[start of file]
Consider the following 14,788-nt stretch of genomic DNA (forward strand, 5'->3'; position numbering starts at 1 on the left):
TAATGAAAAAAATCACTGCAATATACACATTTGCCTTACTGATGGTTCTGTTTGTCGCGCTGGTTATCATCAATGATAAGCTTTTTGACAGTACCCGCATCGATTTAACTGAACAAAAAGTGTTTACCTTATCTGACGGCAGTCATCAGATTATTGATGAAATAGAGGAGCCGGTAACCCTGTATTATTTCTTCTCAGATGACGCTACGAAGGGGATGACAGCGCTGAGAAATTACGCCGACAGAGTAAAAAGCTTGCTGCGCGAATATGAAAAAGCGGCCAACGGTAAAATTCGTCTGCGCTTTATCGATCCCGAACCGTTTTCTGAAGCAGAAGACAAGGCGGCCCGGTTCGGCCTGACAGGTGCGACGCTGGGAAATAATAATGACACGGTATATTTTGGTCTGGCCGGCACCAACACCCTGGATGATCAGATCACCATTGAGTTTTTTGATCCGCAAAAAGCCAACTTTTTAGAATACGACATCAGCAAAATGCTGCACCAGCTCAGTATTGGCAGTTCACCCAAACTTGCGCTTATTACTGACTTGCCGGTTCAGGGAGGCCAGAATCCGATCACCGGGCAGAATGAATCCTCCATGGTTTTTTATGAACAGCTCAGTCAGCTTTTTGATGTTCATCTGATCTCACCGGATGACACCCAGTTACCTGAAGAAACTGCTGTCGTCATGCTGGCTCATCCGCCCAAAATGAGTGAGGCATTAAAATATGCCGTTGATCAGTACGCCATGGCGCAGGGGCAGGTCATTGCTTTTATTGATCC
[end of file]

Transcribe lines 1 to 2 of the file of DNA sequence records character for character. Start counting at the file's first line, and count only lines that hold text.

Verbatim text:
Consider the following 14,788-nt stretch of genomic DNA (forward strand, 5'->3'; position numbering starts at 1 on the left):
TAATGAAAAAAATCACTGCAATATACACATTTGCCTTACTGATGGTTCTGTTTGTCGCGCTGGTTATCATCAATGATAAGCTTTTTGACAGTACCCGCATCGATTTAACTGAACAAAAAGTGTTTACCTTATCTGACGGCAGTCATCAGATTATTGATGAAATAGAGGAGCCGGTAACCCTGTATTATTTCTTCTCAGATGACGCTACGAAGGGGATGACAGCGCTGAGAAATTACGCCGACAGAGTAAAAAGCTTGCTGCGCGAATATGAAAAAGCGGCCAACGGTAAAATTCGTCTGCGCTTTATCGATCCCGAACCGTTTTCTGAAGCAGAAGACAAGGCGGCCCGGTTCGGCCTGACAGGTGCGACGCTGGGAAATAATAATGACACGGTATATTTTGGTCTGGCCGGCACCAACACCCTGGATGATCAGATCACCATTGAGTTTTTTGATCCGCAAAAAGCCAACTTTTTAGAATACGACATCAGCAAAATGCTGCACCAGCTCAGTATTGGCAGTTCACCCAAACTTGCGCTTATTACTGACTTGCCGGTTCAGGGAGGCCAGAATCCGATCACCGGGCAGAATGAATCCTCCATGGTTTTTTATGAACAGCTCAGTCAGCTTTTTGATGTTCATCTGATCTCACCGGATGACACCCAGTTACCTGAAGAAACTGCTGTCGTCATGCTGGCTCATCCGCCCAAAATGAGTGAGGCATTAAAATATGCCGTTGATCAGTACGCCATGGCGCAGGGGCAGGTCATTGCTTTTATTGATCC